During a holy hour at the U.S. Conference of Catholic Bishops site, Emily Albert of Harrisburg, Pa., was looking to record the event with photographs. She said she observed people kneeling in prayer and was enamored by the depth of prayer of one young pilgrim.

“Her concentration in prayer was amazing. Soon after the photo was taken, I looked over again and saw tears running from her eyes,” Albert said. “I soon noticed many of the youth and young adults were weeping at the presence of Christ in the Eucharist. I felt my own eyes welling with tears, and my heart was fluttering. I became overwhelmed by this feeling and sat for a moment of my own in prayer. I soon realized the feeling these teens and young adults were encountering. There is something so contagious about World Youth Day.”

As for the damp, breezy and cool weather of the Brazilian winter that greeted the pilgrims: no problem. Most were prepared ahead of time, cautioned to bring warm bedding and clothing.

“Our faith was bigger than the weather,” said Taide Mier from Our Lady of Guadalupe Delhi Parish in Santa Ana, Calif.

Of course, being in the presence of Pope Francis overcame any discomfort. Pilgrims strained and flexed their way through the huge crowds to glimpse or even touch the friendly pontiff.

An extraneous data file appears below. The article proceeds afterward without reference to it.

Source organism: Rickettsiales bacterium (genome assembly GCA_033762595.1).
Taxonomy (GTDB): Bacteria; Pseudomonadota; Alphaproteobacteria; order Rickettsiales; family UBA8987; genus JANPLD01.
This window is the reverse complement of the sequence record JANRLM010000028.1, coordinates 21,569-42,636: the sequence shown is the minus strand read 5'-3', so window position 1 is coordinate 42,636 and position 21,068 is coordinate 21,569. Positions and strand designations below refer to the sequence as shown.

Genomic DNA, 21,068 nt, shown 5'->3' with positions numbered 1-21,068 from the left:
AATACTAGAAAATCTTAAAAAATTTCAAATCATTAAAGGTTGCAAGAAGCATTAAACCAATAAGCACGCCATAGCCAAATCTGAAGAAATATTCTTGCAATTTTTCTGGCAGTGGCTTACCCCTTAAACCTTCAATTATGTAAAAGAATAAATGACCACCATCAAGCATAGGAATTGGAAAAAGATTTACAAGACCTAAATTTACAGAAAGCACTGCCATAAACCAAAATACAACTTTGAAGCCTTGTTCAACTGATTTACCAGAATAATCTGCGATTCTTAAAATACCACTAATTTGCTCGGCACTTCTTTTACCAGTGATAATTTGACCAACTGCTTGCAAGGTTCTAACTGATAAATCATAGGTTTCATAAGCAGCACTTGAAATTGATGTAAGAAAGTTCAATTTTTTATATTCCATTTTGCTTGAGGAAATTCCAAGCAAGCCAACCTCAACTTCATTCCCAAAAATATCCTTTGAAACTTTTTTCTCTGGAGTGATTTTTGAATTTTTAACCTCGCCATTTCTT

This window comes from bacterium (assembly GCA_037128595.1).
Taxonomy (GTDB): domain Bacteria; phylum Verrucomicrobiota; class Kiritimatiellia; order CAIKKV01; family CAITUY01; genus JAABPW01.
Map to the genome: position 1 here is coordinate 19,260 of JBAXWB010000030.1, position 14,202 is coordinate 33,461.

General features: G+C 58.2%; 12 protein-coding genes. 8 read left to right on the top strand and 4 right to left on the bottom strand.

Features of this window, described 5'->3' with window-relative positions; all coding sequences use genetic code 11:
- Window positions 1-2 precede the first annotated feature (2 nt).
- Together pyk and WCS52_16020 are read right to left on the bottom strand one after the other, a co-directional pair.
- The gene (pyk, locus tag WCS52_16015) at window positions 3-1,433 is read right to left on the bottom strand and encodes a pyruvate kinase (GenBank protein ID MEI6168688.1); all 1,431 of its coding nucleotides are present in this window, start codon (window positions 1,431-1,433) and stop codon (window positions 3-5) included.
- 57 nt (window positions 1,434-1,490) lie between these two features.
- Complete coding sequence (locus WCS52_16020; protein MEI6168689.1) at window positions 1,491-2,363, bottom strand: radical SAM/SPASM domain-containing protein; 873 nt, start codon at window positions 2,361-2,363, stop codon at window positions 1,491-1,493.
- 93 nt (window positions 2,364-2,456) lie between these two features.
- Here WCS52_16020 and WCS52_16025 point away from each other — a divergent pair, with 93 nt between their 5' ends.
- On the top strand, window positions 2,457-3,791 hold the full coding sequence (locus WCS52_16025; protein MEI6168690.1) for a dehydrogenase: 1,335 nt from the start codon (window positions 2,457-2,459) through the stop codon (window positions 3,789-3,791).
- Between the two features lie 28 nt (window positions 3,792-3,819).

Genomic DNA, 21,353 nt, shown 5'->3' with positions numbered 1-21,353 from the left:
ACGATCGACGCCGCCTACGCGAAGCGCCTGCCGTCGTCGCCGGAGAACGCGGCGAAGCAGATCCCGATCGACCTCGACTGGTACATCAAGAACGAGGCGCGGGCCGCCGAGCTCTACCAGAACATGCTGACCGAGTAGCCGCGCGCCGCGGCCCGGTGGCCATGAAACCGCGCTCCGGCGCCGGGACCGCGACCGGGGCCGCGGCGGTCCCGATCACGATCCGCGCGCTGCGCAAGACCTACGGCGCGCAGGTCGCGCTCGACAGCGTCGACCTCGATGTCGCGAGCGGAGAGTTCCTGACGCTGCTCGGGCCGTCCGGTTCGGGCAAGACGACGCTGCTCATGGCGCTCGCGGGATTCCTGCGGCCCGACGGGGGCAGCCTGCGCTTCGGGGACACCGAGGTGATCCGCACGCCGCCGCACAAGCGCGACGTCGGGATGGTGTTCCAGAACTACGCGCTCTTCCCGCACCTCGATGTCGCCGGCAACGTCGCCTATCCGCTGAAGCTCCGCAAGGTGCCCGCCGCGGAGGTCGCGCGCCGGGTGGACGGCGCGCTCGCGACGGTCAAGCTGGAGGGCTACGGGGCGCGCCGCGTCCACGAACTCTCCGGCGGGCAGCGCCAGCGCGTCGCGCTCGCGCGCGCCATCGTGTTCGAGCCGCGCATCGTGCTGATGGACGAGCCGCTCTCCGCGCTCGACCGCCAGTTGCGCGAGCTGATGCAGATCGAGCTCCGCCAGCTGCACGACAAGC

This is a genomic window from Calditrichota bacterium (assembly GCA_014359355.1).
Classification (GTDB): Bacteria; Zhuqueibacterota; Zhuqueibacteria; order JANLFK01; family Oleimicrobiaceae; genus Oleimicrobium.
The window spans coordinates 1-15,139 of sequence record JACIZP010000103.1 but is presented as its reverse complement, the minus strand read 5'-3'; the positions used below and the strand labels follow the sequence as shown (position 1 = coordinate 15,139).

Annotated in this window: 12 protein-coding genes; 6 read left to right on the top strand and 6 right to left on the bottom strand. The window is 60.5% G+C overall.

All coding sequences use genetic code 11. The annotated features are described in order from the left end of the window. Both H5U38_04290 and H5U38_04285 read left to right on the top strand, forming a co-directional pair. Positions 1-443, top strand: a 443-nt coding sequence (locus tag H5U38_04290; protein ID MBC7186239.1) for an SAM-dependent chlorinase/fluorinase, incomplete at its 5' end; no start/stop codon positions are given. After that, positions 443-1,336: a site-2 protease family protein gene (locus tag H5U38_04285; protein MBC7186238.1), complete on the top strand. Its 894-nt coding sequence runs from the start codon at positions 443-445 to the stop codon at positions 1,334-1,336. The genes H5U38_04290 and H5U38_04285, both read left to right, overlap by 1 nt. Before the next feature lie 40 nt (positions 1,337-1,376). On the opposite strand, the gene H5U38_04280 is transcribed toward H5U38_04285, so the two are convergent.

“My favorite part, so far, was when Pope Francis drove right outside our hotel and I saw him,” Nirei said.

Others were excited to hear his message for Catholic youth.

“Pope Francis is trying to tell us that the world is looking to us, and we need to set an example. The pope sees hope in us, and that's a great feeling,” Kowalski said.

Pope Francis kept a high profile while in Rio, giving thousands of people the chance to see him and hear his easy-to-understand message that loving Jesus can go a long way to overcoming individualism and the barriers that keep people from appreciating each other. He visited a drug rehabilitation center and a “favela,” or slum, welcomed inmates from local prisons and even heard confessions.

“Seeing a holy father that can speak to an international church but care so much for the local … we have a true shepherd leading our church,” said Yollenna Morales from St. Barbara Parish in Orange County, Calif.

The pilgrims said they enjoyed their experiences with Pope Francis in events throughout the city.

“My favorite part of World Youth Day has been everything that has involved the Eucharist, like Mass and the holy hour at the USA gathering. The Eucharist is the most beautiful encounter with Christ,” said Joeleny Isidro from Our Lady of Perpetual Help Parish in Ewa Beach, Hawaii.

Charles Maniego, a member of Holy Family Parish in Flushing, N.Y., said, “It made prayer what it should be. It's talking to God. I got so deep into it, that when I stood up, I felt chills.”

Rhea Quemado from Resurrection of the Lord Parish in Waipio, Hawaii, found the opening Mass particularly inspiring. “There was no organized way to receive communion, everyone was pushing to receive Christ, but I didn't think it was in a bad way. You could feel everyone's yearning for Christ,” she said.